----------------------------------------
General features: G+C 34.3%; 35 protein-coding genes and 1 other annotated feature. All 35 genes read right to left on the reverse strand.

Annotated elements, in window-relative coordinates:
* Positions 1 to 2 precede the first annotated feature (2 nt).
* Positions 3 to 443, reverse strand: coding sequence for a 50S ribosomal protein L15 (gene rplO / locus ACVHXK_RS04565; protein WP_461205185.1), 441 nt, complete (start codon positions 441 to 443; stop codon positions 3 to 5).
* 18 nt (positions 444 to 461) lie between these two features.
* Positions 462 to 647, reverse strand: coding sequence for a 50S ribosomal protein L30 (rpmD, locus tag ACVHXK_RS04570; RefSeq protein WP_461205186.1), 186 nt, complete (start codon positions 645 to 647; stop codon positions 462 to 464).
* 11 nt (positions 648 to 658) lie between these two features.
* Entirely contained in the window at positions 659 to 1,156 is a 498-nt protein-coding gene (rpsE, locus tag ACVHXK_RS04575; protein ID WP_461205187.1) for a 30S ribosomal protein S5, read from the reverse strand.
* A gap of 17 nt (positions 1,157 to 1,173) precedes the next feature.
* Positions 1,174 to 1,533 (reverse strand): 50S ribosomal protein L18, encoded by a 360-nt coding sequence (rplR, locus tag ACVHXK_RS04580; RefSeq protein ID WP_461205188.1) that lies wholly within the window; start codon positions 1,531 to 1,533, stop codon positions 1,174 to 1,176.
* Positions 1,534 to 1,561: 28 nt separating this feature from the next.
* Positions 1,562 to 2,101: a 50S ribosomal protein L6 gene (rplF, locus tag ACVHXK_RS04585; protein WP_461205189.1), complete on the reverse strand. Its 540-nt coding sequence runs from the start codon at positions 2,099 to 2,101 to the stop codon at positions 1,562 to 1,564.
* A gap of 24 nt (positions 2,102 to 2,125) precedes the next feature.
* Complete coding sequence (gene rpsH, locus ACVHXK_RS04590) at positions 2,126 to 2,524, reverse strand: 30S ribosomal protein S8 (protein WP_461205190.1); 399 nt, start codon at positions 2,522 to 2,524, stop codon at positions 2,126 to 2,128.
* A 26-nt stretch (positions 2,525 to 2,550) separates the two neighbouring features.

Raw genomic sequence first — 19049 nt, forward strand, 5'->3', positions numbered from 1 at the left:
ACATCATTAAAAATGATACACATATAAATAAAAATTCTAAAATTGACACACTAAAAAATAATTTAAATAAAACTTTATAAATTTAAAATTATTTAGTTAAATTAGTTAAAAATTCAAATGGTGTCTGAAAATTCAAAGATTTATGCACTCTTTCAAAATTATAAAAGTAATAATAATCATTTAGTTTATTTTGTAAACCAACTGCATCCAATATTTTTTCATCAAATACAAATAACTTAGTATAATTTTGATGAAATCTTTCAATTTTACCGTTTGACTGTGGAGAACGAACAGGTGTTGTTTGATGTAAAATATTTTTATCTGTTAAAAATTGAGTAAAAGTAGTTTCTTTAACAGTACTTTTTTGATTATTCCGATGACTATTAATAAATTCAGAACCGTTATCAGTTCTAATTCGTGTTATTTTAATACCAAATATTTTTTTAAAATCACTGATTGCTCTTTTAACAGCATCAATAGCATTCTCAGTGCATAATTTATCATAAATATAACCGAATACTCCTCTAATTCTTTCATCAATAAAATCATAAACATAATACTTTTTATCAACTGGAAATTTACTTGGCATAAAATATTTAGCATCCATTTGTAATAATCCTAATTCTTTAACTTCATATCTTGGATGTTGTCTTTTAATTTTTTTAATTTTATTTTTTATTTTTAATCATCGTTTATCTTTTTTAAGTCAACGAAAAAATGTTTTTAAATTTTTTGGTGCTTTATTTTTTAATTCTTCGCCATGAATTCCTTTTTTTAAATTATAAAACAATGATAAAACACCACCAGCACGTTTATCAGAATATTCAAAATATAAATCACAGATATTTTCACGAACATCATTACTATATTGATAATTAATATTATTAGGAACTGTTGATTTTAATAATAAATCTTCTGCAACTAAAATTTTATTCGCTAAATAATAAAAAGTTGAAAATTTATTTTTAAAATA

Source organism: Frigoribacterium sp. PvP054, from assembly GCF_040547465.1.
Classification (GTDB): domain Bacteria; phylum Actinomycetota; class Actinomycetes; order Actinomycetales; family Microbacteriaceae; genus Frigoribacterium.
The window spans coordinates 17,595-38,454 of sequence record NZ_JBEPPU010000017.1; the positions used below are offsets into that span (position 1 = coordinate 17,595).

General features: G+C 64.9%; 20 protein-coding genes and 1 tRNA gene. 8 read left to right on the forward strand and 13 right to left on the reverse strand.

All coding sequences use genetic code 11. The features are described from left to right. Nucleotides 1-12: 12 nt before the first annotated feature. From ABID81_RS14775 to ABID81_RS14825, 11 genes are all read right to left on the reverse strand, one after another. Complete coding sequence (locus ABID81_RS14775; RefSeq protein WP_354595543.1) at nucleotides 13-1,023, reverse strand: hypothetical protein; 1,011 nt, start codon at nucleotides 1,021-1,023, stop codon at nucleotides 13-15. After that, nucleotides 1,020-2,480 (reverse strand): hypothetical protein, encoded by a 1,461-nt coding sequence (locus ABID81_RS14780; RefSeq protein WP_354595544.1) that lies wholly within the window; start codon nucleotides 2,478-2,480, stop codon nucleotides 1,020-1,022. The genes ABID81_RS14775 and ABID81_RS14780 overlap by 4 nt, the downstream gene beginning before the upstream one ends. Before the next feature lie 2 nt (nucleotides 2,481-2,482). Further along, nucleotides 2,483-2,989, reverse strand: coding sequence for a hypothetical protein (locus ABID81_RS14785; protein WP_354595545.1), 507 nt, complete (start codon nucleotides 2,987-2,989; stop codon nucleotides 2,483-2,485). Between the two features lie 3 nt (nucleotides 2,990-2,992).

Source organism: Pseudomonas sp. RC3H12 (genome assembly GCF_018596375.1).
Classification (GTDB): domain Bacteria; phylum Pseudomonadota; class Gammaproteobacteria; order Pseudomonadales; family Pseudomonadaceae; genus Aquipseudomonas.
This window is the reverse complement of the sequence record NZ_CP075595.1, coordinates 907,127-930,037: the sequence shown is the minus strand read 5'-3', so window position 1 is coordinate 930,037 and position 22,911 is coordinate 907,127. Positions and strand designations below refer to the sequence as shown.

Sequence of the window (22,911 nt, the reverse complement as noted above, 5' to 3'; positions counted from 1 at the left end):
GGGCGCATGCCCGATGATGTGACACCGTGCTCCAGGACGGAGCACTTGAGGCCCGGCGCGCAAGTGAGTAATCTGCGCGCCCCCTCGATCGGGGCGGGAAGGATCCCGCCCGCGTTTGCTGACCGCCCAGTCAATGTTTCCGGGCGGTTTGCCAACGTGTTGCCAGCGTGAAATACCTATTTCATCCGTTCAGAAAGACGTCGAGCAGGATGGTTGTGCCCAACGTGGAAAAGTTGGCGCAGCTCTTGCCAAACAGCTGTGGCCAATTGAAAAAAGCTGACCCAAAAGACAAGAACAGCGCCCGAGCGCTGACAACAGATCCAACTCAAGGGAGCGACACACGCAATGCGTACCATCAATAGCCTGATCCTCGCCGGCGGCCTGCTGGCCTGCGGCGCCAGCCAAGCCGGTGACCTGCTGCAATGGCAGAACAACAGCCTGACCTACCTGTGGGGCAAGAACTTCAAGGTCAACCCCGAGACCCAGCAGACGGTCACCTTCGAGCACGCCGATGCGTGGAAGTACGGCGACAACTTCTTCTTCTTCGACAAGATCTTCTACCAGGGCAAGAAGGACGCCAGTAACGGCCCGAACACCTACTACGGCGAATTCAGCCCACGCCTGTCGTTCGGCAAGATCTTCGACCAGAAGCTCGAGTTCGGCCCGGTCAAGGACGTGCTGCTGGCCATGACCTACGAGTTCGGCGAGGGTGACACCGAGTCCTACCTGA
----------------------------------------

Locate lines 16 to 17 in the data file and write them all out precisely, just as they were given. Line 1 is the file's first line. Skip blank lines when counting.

Raw genomic sequence first — 19049 nt, forward strand, 5'->3', positions numbered from 1 at the left:
ACATCATTAAAAATGATACACATATAAATAAAAATTCTAAAATTGACACACTAAAAAATAATTTAAATAAAACTTTATAAATTTAAAATTATTTAGTTAAATTAGTTAAAAATTCAAATGGTGTCTGAAAATTCAAAGATTTATGCACTCTTTCAAAATTATAAAAGTAATAATAATCATTTAGTTTATTTTGTAAACCAACTGCATCCAATATTTTTTCATCAAATACAAATAACTTAGTATAATTTTGATGAAATCTTTCAATTTTACCGTTTGACTGTGGAGAACGAACAGGTGTTGTTTGATGTAAAATATTTTTATCTGTTAAAAATTGAGTAAAAGTAGTTTCTTTAACAGTACTTTTTTGATTATTCCGATGACTATTAATAAATTCAGAACCGTTATCAGTTCTAATTCGTGTTATTTTAATACCAAATATTTTTTTAAAATCACTGATTGCTCTTTTAACAGCATCAATAGCATTCTCAGTGCATAATTTATCATAAATATAACCGAATACTCCTCTAATTCTTTCATCAATAAAATCATAAACATAATACTTTTTATCAACTGGAAATTTACTTGGCATAAAATATTTAGCATCCATTTGTAATAATCCTAATTCTTTAACTTCATATCTTGGATGTTGTCTTTTAATTTTTTTAATTTTATTTTTTATTTTTAATCATCGTTTATCTTTTTTAAGTCAACGAAAAAATGTTTTTAAATTTTTTGGTGCTTTATTTTTTAATTCTTCGCCATGAATTCCTTTTTTTAAATTATAAAACAATGATAAAACACCACCAGCACGTTTATCAGAATATTCAAAATATAAATCACAGATATTTTCACGAACATCATTACTATATTGATAATTAATATTATTAGGAACTGTTGATTTTAATAATAAATCTTCTGCAACTAAAATTTTATTCGCTAAATAATAAAAAGTTGAAAATTTATTTTTAAAATA